Welcome to the first of a new series of guest posts: America’s Next Bicycle Capital.
Two weeks ago, we invited Portlanders of every stripe to share ideas on how Portland can regain its sense of direction and keep using biking to improve our city. This first post is by Jason Miner and Craig Beebe, the director and communications director of 1000 Friends of Oregon.
The first transportation revolution in Portland has been so dramatic and successful in part because bicycling has more than a token seat at the table. Bicycling infrastructure, safety and access has become a central part of the conversation about the city’s mobility and economic development. That was evident when the City Club overwhelmingly adopted a report last year endorsing the integral role of bicycles in the city’s transportation system, but it’s been the case for a lot longer.
“Spurring the next revolution will require broadening our own table as advocates. Portland knows how to connect neighborhoods with infrastructure. Now it has to connect people to each other.”
Spurring the next revolution will require broadening our own table as advocates. Portland knows how to connect neighborhoods with infrastructure. Now it has to connect people to each other.
Those who advocate for better bicycling must think in a far more comprehensive way about bicycling’s role in the city’s future. If we can tie in to the larger transition Portland is experiencing — becoming a more inclusive city, where the benefits of livability can be shared by everyone — we have a huge role to play.
We humbly present four new connections we’d like to see make their way into the bicycle conversation more fluidly and meaningfully in the months and years to come. People are already working on some of these points, but we have to bring them together if we expect to create the system we want and need.
If you would be an advocate for better bicycling today, be an advocate for better land use.
“Bikeable” distance varies for many people, but here’s a simple principle: The closer people live to their daily destinations and the more connected their neighborhood, the more likely cycling can be a viable option for some or all trips. Look at the pictures of riders in Amsterdam — yes, you see great separated infrastructure, but you also see boulevards lined with mixed-use buildings rich with destinations and services. This doesn’t happen by accident. Support good density in the right places, like near transit and bikeways, and stand up for more affordability everywhere. Support better growth management and planning that doesn’t throw more houses and jobs where people have to drive all the time.
If you would be an advocate for better bicycling, be an advocate for safer places to walk and better access to transit.
Every time someone safely gets to their destination without driving — even one trip — is a victory for our whole region, and a victory for bicycling. Help more people get out of driving for every trip — particularly those for whom driving is not an option at all. One-third of Oregonians do not or cannot access a car. Realize that a city that’s safer for people walking and better for transit is also better for people on bikes.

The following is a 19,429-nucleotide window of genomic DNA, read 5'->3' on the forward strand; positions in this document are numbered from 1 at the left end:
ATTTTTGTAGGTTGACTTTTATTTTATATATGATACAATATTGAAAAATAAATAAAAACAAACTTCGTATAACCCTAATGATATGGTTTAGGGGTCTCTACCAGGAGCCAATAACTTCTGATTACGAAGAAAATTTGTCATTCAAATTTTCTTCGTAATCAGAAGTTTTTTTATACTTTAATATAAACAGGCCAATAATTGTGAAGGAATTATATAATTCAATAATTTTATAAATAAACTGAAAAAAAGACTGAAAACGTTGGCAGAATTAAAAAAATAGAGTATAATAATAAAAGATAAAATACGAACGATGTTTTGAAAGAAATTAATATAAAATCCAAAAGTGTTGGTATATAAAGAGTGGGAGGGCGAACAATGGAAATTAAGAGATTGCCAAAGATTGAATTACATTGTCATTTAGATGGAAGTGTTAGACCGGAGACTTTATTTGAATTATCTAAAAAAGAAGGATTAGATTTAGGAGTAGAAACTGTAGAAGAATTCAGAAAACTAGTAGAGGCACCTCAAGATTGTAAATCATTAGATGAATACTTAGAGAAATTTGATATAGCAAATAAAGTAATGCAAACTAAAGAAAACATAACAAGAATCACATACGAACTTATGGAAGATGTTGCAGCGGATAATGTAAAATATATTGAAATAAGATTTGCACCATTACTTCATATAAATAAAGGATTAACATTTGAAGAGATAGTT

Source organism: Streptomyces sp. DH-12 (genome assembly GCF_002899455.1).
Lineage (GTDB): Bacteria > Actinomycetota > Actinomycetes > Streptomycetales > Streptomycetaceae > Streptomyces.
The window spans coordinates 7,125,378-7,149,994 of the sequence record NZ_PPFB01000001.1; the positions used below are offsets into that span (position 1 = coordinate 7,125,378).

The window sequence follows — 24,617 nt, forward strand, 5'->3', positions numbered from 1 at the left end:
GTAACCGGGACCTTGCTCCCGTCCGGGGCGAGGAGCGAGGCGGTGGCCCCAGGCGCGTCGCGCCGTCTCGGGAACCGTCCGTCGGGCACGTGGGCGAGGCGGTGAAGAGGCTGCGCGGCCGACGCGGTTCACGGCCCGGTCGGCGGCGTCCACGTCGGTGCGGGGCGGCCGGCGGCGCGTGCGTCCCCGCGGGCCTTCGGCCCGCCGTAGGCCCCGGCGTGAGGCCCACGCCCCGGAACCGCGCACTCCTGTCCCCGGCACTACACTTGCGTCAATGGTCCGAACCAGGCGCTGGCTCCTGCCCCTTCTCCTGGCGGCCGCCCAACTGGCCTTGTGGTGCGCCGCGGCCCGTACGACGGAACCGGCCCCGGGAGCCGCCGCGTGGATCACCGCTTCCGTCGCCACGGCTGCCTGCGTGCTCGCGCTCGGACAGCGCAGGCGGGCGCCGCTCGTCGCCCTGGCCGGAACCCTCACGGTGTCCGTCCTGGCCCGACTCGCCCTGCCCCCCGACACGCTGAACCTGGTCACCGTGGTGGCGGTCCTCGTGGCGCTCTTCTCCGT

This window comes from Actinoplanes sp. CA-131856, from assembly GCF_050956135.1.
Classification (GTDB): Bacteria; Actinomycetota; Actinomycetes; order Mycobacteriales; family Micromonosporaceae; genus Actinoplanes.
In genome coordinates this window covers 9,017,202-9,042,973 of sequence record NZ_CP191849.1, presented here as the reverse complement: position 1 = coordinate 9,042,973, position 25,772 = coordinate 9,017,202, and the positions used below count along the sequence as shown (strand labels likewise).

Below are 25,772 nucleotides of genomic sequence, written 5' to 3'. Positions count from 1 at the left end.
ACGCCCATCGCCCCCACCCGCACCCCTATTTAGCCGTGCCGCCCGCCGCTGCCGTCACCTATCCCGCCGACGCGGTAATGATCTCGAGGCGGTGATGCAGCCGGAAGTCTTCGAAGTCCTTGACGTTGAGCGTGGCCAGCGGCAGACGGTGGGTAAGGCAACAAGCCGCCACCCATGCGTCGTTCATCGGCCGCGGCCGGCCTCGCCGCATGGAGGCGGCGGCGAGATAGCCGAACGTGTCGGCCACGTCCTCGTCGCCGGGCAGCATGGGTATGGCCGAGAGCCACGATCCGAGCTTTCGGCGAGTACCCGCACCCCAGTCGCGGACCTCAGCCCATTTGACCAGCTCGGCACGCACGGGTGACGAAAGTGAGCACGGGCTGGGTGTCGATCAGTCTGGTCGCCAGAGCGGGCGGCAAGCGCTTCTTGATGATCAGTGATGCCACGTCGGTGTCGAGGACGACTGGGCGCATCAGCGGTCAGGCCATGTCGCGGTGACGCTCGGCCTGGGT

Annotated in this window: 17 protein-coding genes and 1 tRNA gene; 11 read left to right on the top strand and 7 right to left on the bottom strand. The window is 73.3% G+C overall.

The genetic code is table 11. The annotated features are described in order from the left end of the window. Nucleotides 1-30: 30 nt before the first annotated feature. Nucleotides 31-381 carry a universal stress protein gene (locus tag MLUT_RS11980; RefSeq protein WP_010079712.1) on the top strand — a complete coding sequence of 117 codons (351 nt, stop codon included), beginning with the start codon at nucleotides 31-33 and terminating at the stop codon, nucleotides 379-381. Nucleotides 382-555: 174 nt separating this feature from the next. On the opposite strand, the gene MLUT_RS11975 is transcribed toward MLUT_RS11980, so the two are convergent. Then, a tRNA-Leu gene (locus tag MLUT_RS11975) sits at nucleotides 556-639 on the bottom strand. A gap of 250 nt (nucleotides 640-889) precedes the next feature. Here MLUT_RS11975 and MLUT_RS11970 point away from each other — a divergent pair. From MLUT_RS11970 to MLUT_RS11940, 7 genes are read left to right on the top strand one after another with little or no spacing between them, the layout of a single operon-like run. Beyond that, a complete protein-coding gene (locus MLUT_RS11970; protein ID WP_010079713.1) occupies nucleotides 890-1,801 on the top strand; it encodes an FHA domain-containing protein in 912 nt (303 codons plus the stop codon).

If you would be an advocate for better bicycling, be an advocate for equity and inclusion.
Don’t point fingers. Reach out, formally and informally, to as many people as you can — of diverse backgrounds, races, ages, abilities, neighborhoods, politics. Talk with neighborhood activists, small business owners, and your own neighbors. Listen to their concerns, invite them to share their vision for transportation and development. Go for a walk together, or maybe a ride. Understand that a bikeway may not be the first thing that comes to many people’s minds about their community’s needs. Be adept at envisioning and explaining better bicycling as part of a greater vision of mobility, health, and safety for everyone, even those who never get on a bike.
If you would be an advocate for better bicycling, be an advocate for better data.
Don’t fixate on the commuter statistic. Yes, it is a benchmark and an easy way to observe trends and make comparisons. But it’s an almost laughably limited picture. It only asks how respondents got to work last week. It doesn’t count students, the retired or unemployed. It doesn’t count errands or riding for fun. It undercounts minorities, immigrants, the young and the poor. And our next breakthrough might just be with people missed entirely by that commuting statistic. A fixation on the commuter statistic will under-serve these riders and provide an argument to those who argue that biking doesn’t deserve more funding.
There is more we could add to this list, as many contributors here on BikePortland and many advocates already have, including issues like funding, parking, and education. We’ve just listed a few priorities. And we believe the more broadly these priorities are shared, the more people we will see enjoying riding, across the city.
Above all, advocates for better bicycling need to keep the message positive, urgent, and pragmatic. It’s not just about bikes anymore, if it ever was. It’s about our ability to envision, advocate, and realize a city that makes meaningful connections, in every sense of the word.
Jason Miner is executive director of smart-growth advocacy group 1000 Friends of Oregon. Craig Beebe is 1KF’s communications director and chairs the Portland City Club‘s Bicycle Transportation Advocacy and Awareness Committee. Want to join this series? Send submissions to email@example.com.